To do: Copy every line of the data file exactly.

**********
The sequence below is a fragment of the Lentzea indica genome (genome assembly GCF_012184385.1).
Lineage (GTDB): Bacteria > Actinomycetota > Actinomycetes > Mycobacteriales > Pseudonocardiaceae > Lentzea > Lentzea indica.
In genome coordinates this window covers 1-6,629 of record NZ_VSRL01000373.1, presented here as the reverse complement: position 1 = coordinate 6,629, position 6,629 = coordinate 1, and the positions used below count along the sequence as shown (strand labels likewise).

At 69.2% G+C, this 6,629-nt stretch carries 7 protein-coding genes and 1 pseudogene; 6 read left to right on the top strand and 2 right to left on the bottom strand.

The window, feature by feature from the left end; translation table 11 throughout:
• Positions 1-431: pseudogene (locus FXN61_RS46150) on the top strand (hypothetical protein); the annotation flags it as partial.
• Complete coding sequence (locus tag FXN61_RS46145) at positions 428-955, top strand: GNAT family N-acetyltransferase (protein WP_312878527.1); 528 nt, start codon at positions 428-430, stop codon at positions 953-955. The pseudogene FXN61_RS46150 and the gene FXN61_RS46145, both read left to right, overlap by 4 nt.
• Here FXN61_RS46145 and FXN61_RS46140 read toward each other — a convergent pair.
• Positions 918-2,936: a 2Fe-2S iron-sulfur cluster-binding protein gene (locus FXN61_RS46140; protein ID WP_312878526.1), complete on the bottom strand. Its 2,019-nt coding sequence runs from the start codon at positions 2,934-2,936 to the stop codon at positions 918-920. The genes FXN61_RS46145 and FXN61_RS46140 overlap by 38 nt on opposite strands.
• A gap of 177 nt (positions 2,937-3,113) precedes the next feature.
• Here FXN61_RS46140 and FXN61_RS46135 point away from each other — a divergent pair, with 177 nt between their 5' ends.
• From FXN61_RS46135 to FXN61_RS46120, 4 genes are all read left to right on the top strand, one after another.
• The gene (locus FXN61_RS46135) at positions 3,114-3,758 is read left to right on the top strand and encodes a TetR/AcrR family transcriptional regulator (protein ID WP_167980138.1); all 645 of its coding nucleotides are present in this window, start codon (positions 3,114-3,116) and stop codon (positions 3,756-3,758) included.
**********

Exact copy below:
The sequence below is a fragment of the Lentzea indica genome (genome assembly GCF_012184385.1).
Lineage (GTDB): Bacteria > Actinomycetota > Actinomycetes > Mycobacteriales > Pseudonocardiaceae > Lentzea > Lentzea indica.
In genome coordinates this window covers 1-6,629 of record NZ_VSRL01000373.1, presented here as the reverse complement: position 1 = coordinate 6,629, position 6,629 = coordinate 1, and the positions used below count along the sequence as shown (strand labels likewise).

At 69.2% G+C, this 6,629-nt stretch carries 7 protein-coding genes and 1 pseudogene; 6 read left to right on the top strand and 2 right to left on the bottom strand.

The window, feature by feature from the left end; translation table 11 throughout:
• Positions 1-431: pseudogene (locus FXN61_RS46150) on the top strand (hypothetical protein); the annotation flags it as partial.
• Complete coding sequence (locus tag FXN61_RS46145) at positions 428-955, top strand: GNAT family N-acetyltransferase (protein WP_312878527.1); 528 nt, start codon at positions 428-430, stop codon at positions 953-955. The pseudogene FXN61_RS46150 and the gene FXN61_RS46145, both read left to right, overlap by 4 nt.
• Here FXN61_RS46145 and FXN61_RS46140 read toward each other — a convergent pair.
• Positions 918-2,936: a 2Fe-2S iron-sulfur cluster-binding protein gene (locus FXN61_RS46140; protein ID WP_312878526.1), complete on the bottom strand. Its 2,019-nt coding sequence runs from the start codon at positions 2,934-2,936 to the stop codon at positions 918-920. The genes FXN61_RS46145 and FXN61_RS46140 overlap by 38 nt on opposite strands.
• A gap of 177 nt (positions 2,937-3,113) precedes the next feature.
• Here FXN61_RS46140 and FXN61_RS46135 point away from each other — a divergent pair, with 177 nt between their 5' ends.
• From FXN61_RS46135 to FXN61_RS46120, 4 genes are all read left to right on the top strand, one after another.
• The gene (locus FXN61_RS46135) at positions 3,114-3,758 is read left to right on the top strand and encodes a TetR/AcrR family transcriptional regulator (protein ID WP_167980138.1); all 645 of its coding nucleotides are present in this window, start codon (positions 3,114-3,116) and stop codon (positions 3,756-3,758) included.